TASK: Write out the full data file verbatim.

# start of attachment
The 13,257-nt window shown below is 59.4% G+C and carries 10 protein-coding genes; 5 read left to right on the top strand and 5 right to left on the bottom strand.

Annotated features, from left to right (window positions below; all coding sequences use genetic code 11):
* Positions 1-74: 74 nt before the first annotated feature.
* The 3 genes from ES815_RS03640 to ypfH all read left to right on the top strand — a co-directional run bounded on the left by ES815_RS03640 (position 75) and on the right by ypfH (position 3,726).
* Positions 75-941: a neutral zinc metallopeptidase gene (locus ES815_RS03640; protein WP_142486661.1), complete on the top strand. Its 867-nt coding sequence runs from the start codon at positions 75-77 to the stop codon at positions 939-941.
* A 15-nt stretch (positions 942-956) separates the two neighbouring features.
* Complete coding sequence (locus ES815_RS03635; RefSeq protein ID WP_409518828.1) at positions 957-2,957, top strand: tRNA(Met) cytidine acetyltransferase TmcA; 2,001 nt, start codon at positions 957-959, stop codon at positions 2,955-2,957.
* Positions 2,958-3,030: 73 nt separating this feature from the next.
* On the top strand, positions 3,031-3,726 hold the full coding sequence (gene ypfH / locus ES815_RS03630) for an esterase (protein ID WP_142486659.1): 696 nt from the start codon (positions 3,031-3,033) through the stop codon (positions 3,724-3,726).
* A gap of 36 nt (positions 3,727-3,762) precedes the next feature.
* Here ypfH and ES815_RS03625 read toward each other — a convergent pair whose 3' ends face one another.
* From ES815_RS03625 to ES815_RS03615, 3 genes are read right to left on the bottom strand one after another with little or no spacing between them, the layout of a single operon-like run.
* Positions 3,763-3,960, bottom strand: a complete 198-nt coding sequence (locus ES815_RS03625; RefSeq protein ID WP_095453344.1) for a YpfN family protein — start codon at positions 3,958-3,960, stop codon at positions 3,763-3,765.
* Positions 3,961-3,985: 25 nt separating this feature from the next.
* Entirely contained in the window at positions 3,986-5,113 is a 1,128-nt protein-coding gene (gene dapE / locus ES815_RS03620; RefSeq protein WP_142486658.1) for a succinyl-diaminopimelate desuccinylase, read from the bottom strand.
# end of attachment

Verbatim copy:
The 13,257-nt window shown below is 59.4% G+C and carries 10 protein-coding genes; 5 read left to right on the top strand and 5 right to left on the bottom strand.

Annotated features, from left to right (window positions below; all coding sequences use genetic code 11):
* Positions 1-74: 74 nt before the first annotated feature.
* The 3 genes from ES815_RS03640 to ypfH all read left to right on the top strand — a co-directional run bounded on the left by ES815_RS03640 (position 75) and on the right by ypfH (position 3,726).
* Positions 75-941: a neutral zinc metallopeptidase gene (locus ES815_RS03640; protein WP_142486661.1), complete on the top strand. Its 867-nt coding sequence runs from the start codon at positions 75-77 to the stop codon at positions 939-941.
* A 15-nt stretch (positions 942-956) separates the two neighbouring features.
* Complete coding sequence (locus ES815_RS03635; RefSeq protein ID WP_409518828.1) at positions 957-2,957, top strand: tRNA(Met) cytidine acetyltransferase TmcA; 2,001 nt, start codon at positions 957-959, stop codon at positions 2,955-2,957.
* Positions 2,958-3,030: 73 nt separating this feature from the next.
* On the top strand, positions 3,031-3,726 hold the full coding sequence (gene ypfH / locus ES815_RS03630) for an esterase (protein ID WP_142486659.1): 696 nt from the start codon (positions 3,031-3,033) through the stop codon (positions 3,724-3,726).
* A gap of 36 nt (positions 3,727-3,762) precedes the next feature.
* Here ypfH and ES815_RS03625 read toward each other — a convergent pair whose 3' ends face one another.
* From ES815_RS03625 to ES815_RS03615, 3 genes are read right to left on the bottom strand one after another with little or no spacing between them, the layout of a single operon-like run.
* Positions 3,763-3,960, bottom strand: a complete 198-nt coding sequence (locus ES815_RS03625; RefSeq protein ID WP_095453344.1) for a YpfN family protein — start codon at positions 3,958-3,960, stop codon at positions 3,763-3,765.
* Positions 3,961-3,985: 25 nt separating this feature from the next.
* Entirely contained in the window at positions 3,986-5,113 is a 1,128-nt protein-coding gene (gene dapE / locus ES815_RS03620; RefSeq protein WP_142486658.1) for a succinyl-diaminopimelate desuccinylase, read from the bottom strand.